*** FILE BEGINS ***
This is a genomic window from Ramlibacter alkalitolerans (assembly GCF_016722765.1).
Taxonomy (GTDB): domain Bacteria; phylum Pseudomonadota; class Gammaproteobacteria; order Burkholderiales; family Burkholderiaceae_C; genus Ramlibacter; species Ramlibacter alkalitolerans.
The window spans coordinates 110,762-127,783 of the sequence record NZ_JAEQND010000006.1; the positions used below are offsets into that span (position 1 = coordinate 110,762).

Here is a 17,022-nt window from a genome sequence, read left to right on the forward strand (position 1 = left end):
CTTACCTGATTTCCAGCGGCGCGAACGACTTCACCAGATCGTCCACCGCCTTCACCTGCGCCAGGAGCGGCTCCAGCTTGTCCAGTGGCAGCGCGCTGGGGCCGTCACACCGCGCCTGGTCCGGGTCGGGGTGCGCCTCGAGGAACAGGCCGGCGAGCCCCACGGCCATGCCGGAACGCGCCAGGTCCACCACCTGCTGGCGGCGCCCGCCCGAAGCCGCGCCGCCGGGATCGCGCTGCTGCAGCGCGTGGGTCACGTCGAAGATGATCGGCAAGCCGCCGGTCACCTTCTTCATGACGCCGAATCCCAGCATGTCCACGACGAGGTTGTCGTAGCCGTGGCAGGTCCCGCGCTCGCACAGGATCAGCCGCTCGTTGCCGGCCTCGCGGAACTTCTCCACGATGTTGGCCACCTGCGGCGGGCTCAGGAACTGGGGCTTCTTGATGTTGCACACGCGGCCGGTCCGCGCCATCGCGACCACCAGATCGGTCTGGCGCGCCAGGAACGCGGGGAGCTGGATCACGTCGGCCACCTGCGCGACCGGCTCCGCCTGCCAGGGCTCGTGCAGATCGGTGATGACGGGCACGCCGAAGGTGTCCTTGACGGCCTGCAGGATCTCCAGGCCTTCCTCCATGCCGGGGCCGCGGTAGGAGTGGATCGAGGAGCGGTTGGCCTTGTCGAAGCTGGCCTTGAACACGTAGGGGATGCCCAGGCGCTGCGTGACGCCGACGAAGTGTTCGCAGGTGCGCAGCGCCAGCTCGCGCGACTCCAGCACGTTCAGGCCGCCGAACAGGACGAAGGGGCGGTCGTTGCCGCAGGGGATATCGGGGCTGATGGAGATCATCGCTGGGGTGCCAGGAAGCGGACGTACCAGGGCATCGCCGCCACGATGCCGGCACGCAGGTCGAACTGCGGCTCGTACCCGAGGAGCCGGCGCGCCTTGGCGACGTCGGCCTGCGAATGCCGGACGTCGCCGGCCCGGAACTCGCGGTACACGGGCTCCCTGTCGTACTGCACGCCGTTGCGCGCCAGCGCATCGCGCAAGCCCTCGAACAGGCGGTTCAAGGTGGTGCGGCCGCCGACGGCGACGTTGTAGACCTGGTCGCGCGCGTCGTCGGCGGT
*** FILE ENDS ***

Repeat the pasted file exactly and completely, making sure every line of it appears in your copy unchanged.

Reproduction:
This is a genomic window from Ramlibacter alkalitolerans (assembly GCF_016722765.1).
Taxonomy (GTDB): domain Bacteria; phylum Pseudomonadota; class Gammaproteobacteria; order Burkholderiales; family Burkholderiaceae_C; genus Ramlibacter; species Ramlibacter alkalitolerans.
The window spans coordinates 110,762-127,783 of the sequence record NZ_JAEQND010000006.1; the positions used below are offsets into that span (position 1 = coordinate 110,762).

Here is a 17,022-nt window from a genome sequence, read left to right on the forward strand (position 1 = left end):
CTTACCTGATTTCCAGCGGCGCGAACGACTTCACCAGATCGTCCACCGCCTTCACCTGCGCCAGGAGCGGCTCCAGCTTGTCCAGTGGCAGCGCGCTGGGGCCGTCACACCGCGCCTGGTCCGGGTCGGGGTGCGCCTCGAGGAACAGGCCGGCGAGCCCCACGGCCATGCCGGAACGCGCCAGGTCCACCACCTGCTGGCGGCGCCCGCCCGAAGCCGCGCCGCCGGGATCGCGCTGCTGCAGCGCGTGGGTCACGTCGAAGATGATCGGCAAGCCGCCGGTCACCTTCTTCATGACGCCGAATCCCAGCATGTCCACGACGAGGTTGTCGTAGCCGTGGCAGGTCCCGCGCTCGCACAGGATCAGCCGCTCGTTGCCGGCCTCGCGGAACTTCTCCACGATGTTGGCCACCTGCGGCGGGCTCAGGAACTGGGGCTTCTTGATGTTGCACACGCGGCCGGTCCGCGCCATCGCGACCACCAGATCGGTCTGGCGCGCCAGGAACGCGGGGAGCTGGATCACGTCGGCCACCTGCGCGACCGGCTCCGCCTGCCAGGGCTCGTGCAGATCGGTGATGACGGGCACGCCGAAGGTGTCCTTGACGGCCTGCAGGATCTCCAGGCCTTCCTCCATGCCGGGGCCGCGGTAGGAGTGGATCGAGGAGCGGTTGGCCTTGTCGAAGCTGGCCTTGAACACGTAGGGGATGCCCAGGCGCTGCGTGACGCCGACGAAGTGTTCGCAGGTGCGCAGCGCCAGCTCGCGCGACTCCAGCACGTTCAGGCCGCCGAACAGGACGAAGGGGCGGTCGTTGCCGCAGGGGATATCGGGGCTGATGGAGATCATCGCTGGGGTGCCAGGAAGCGGACGTACCAGGGCATCGCCGCCACGATGCCGGCACGCAGGTCGAACTGCGGCTCGTACCCGAGGAGCCGGCGCGCCTTGGCGACGTCGGCCTGCGAATGCCGGACGTCGCCGGCCCGGAACTCGCGGTACACGGGCTCCCTGTCGTACTGCACGCCGTTGCGCGCCAGCGCATCGCGCAAGCCCTCGAACAGGCGGTTCAAGGTGGTGCGGCCGCCGACGGCGACGTTGTAGACCTGGTCGCGCGCGTCGTCGGCGGT